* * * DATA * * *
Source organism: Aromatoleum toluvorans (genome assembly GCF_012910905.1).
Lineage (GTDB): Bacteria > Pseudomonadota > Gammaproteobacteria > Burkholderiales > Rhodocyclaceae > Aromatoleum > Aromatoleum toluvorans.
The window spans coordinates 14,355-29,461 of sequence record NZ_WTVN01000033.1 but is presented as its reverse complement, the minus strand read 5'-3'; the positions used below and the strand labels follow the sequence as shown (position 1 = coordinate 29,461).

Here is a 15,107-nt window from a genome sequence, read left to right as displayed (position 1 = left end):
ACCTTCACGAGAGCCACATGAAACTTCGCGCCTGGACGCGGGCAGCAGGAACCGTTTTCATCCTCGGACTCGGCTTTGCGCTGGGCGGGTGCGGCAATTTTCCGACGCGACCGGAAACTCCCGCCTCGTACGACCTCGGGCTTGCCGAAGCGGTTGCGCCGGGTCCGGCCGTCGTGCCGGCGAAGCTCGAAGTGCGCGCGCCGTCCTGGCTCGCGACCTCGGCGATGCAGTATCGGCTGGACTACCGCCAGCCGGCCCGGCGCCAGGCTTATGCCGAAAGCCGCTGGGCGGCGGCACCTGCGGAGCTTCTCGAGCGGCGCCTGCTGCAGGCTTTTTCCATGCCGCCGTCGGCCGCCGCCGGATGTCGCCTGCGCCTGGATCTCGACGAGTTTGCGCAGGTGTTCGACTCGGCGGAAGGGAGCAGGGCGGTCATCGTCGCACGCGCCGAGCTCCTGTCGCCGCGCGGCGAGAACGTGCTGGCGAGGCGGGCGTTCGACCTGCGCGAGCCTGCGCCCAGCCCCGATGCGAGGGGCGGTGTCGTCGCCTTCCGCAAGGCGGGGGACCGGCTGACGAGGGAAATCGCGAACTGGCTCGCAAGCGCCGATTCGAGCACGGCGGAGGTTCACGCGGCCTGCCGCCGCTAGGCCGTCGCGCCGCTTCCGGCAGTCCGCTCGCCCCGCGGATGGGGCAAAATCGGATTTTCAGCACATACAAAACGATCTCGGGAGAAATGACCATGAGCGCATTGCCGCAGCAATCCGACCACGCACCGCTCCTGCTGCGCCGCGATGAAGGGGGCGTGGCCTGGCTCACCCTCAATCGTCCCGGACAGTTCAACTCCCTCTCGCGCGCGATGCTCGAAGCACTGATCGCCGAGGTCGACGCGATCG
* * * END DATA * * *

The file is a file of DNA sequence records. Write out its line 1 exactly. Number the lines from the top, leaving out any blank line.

Source organism: Aromatoleum toluvorans (genome assembly GCF_012910905.1).